TALLAHASSEE — A Leon County Grand Jury determined Monday the “conduct of (Tallahassee) Mayor Andrew Gillum was lawful” under Florida Statutes in a case concerning the mayor’s use of City of Tallahassee software to send campaign-related emails and correspondence, despite the fact the grand jury also determined the software was used for personal or political purposes.
The State’s Attorney’s Office received a written complaint from a retired law enforcement officer, Paul Henry, on March 2, 2017 alleging Gillum committed grand theft and official misconduct when he used public funds to purchase NGP Van software and when Gillum then used that software for emails pertaining to his gubernatorial campaign.
This matter was investigated by Leon County Sheriff’s Office Detective Tyler Epstein, who turned over his findings to State Attorney Jack Campbell on July 19.
According to Epstein’s findings Gillum did not personally utilize the NGP Van software to send the questionable emails.
The grand jury report said communications were delegated to staff, with Chief of Staff Dustin Daniels possessing the only password to the software.
According to the grand jury report, city employees Jamie Van Pelt, Community Relations Coordinator, and Daniels are the “only persons who ever created or directed the NGP Van software to send any communications using City of Tallahassee funds. “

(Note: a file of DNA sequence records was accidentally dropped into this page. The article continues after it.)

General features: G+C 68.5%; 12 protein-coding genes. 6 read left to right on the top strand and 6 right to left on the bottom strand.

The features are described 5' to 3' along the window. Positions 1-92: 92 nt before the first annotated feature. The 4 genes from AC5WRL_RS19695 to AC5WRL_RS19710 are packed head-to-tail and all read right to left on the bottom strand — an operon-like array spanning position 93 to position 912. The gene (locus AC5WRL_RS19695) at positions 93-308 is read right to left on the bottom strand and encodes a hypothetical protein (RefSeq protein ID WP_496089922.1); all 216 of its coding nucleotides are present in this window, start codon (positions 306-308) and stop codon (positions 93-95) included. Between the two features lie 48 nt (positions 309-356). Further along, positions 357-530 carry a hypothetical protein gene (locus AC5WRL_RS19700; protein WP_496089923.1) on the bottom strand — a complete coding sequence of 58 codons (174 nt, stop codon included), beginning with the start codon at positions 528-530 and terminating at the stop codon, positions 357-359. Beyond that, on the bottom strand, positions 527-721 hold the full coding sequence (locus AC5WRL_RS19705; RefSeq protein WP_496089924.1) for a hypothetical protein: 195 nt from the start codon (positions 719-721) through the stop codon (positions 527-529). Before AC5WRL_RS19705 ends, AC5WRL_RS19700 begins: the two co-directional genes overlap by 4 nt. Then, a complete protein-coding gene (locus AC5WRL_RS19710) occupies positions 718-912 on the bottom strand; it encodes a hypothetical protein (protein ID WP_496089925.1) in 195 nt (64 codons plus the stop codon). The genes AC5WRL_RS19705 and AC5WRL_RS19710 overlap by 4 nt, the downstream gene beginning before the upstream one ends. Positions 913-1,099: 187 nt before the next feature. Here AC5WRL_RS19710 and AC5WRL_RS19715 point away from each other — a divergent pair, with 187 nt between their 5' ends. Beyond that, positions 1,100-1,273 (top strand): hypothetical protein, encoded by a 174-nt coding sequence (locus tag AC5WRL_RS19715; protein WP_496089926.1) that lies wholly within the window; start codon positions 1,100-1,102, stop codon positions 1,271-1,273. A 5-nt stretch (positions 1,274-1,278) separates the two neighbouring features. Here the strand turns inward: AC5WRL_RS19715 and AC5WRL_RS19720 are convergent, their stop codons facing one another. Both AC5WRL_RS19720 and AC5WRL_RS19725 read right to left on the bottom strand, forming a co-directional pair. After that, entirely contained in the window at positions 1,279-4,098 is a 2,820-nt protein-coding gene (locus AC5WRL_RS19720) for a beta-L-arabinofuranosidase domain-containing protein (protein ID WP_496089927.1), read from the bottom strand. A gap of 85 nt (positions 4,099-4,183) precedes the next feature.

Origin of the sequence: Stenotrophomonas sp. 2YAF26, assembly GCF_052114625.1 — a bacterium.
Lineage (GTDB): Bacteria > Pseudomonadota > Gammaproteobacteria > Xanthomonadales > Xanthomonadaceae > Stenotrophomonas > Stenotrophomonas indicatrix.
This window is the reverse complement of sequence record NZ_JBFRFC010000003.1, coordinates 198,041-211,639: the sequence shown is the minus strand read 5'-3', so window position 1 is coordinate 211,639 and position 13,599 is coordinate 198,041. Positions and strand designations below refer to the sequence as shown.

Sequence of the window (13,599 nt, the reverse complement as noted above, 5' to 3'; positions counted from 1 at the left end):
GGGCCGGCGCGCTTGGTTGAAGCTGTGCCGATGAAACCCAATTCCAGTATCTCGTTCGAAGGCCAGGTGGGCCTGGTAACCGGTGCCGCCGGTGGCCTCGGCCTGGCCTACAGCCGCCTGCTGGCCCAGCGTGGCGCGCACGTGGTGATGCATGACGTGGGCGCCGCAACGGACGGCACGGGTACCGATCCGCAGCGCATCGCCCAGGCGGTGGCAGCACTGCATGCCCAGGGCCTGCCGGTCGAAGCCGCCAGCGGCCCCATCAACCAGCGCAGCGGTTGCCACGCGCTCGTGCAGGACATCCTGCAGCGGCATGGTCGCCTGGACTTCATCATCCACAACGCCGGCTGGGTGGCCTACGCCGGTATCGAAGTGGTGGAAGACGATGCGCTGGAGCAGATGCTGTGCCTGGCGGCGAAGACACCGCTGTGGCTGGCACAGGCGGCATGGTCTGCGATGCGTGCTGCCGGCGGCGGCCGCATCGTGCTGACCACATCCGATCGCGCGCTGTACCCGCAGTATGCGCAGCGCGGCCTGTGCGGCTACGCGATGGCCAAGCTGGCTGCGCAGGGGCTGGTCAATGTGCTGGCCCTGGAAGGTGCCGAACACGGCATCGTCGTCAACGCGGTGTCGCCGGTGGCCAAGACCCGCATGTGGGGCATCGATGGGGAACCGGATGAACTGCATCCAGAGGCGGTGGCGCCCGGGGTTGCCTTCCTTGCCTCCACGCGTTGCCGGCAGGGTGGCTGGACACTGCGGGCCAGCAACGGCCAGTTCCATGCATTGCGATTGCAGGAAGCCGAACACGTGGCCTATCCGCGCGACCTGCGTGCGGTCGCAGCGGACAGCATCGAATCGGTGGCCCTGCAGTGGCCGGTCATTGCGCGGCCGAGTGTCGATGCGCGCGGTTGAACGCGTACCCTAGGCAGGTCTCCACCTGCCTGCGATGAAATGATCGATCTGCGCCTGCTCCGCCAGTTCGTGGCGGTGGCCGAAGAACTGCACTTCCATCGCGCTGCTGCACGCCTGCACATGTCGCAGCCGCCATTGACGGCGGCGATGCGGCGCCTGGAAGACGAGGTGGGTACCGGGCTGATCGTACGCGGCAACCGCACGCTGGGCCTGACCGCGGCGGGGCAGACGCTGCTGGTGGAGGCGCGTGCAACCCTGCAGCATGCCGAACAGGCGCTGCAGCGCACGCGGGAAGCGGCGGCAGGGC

“No evidence was found to suggest the Gillum directed, or was personally involved, in the decision to send the four political emails or any other communications using the NGP Van system,” the report said.
The grand jury report said it did not find these staffers to be guilty of misappropriation, because there was no evidence they had criminal intent to steal when they used the software to send the emails. They also determined the staff’s use of public property for personal or political reasons and fundraising to be “incidental and insufficient to support criminal prosecution.”
The grand jury did find it “disturbing” that presented evidence suggested that expenditures by the City of Tallahassee’s elected officials are not checked by internal audit or regulation. The grand jury recommended the City of Tallahassee empower “somebody” to oversee and report the spending of elected official’s personal staffs.